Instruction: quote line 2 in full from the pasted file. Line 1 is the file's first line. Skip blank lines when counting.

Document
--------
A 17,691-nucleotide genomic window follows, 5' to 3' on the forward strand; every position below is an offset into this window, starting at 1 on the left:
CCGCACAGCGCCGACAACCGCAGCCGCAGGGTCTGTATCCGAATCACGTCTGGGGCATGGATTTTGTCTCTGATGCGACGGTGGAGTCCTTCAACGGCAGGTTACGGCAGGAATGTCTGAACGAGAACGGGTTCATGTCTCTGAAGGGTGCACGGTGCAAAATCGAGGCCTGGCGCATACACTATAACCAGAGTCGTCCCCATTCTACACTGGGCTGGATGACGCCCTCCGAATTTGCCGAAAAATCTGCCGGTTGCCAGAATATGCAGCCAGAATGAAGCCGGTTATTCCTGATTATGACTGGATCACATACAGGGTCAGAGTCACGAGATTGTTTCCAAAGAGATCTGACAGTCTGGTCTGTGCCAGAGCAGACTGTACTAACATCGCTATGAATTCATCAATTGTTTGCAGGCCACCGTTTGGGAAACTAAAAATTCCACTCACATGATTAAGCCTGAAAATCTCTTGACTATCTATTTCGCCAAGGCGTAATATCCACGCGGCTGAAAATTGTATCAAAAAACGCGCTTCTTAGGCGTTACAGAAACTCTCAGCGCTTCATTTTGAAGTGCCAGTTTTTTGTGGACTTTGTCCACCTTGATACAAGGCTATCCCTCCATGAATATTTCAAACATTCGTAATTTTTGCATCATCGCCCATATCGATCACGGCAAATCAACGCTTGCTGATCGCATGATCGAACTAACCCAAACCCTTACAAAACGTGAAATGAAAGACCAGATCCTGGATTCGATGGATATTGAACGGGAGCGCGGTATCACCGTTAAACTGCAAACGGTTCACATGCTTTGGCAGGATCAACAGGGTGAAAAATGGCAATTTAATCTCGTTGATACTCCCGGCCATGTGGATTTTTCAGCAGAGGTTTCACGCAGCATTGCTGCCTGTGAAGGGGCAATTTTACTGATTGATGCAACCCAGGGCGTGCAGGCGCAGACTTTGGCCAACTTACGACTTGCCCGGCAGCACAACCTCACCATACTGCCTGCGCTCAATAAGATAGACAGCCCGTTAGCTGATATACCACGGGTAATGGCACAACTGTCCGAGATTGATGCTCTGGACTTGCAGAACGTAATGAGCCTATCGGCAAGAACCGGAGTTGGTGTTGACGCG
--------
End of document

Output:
CCGCACAGCGCCGACAACCGCAGCCGCAGGGTCTGTATCCGAATCACGTCTGGGGCATGGATTTTGTCTCTGATGCGACGGTGGAGTCCTTCAACGGCAGGTTACGGCAGGAATGTCTGAACGAGAACGGGTTCATGTCTCTGAAGGGTGCACGGTGCAAAATCGAGGCCTGGCGCATACACTATAACCAGAGTCGTCCCCATTCTACACTGGGCTGGATGACGCCCTCCGAATTTGCCGAAAAATCTGCCGGTTGCCAGAATATGCAGCCAGAATGAAGCCGGTTATTCCTGATTATGACTGGATCACATACAGGGTCAGAGTCACGAGATTGTTTCCAAAGAGATCTGACAGTCTGGTCTGTGCCAGAGCAGACTGTACTAACATCGCTATGAATTCATCAATTGTTTGCAGGCCACCGTTTGGGAAACTAAAAATTCCACTCACATGATTAAGCCTGAAAATCTCTTGACTATCTATTTCGCCAAGGCGTAATATCCACGCGGCTGAAAATTGTATCAAAAAACGCGCTTCTTAGGCGTTACAGAAACTCTCAGCGCTTCATTTTGAAGTGCCAGTTTTTTGTGGACTTTGTCCACCTTGATACAAGGCTATCCCTCCATGAATATTTCAAACATTCGTAATTTTTGCATCATCGCCCATATCGATCACGGCAAATCAACGCTTGCTGATCGCATGATCGAACTAACCCAAACCCTTACAAAACGTGAAATGAAAGACCAGATCCTGGATTCGATGGATATTGAACGGGAGCGCGGTATCACCGTTAAACTGCAAACGGTTCACATGCTTTGGCAGGATCAACAGGGTGAAAAATGGCAATTTAATCTCGTTGATACTCCCGGCCATGTGGATTTTTCAGCAGAGGTTTCACGCAGCATTGCTGCCTGTGAAGGGGCAATTTTACTGATTGATGCAACCCAGGGCGTGCAGGCGCAGACTTTGGCCAACTTACGACTTGCCCGGCAGCACAACCTCACCATACTGCCTGCGCTCAATAAGATAGACAGCCCGTTAGCTGATATACCACGGGTAATGGCACAACTGTCCGAGATTGATGCTCTGGACTTGCAGAACGTAATGAGCCTATCGGCAAGAACCGGAGTTGGTGTTGACGCG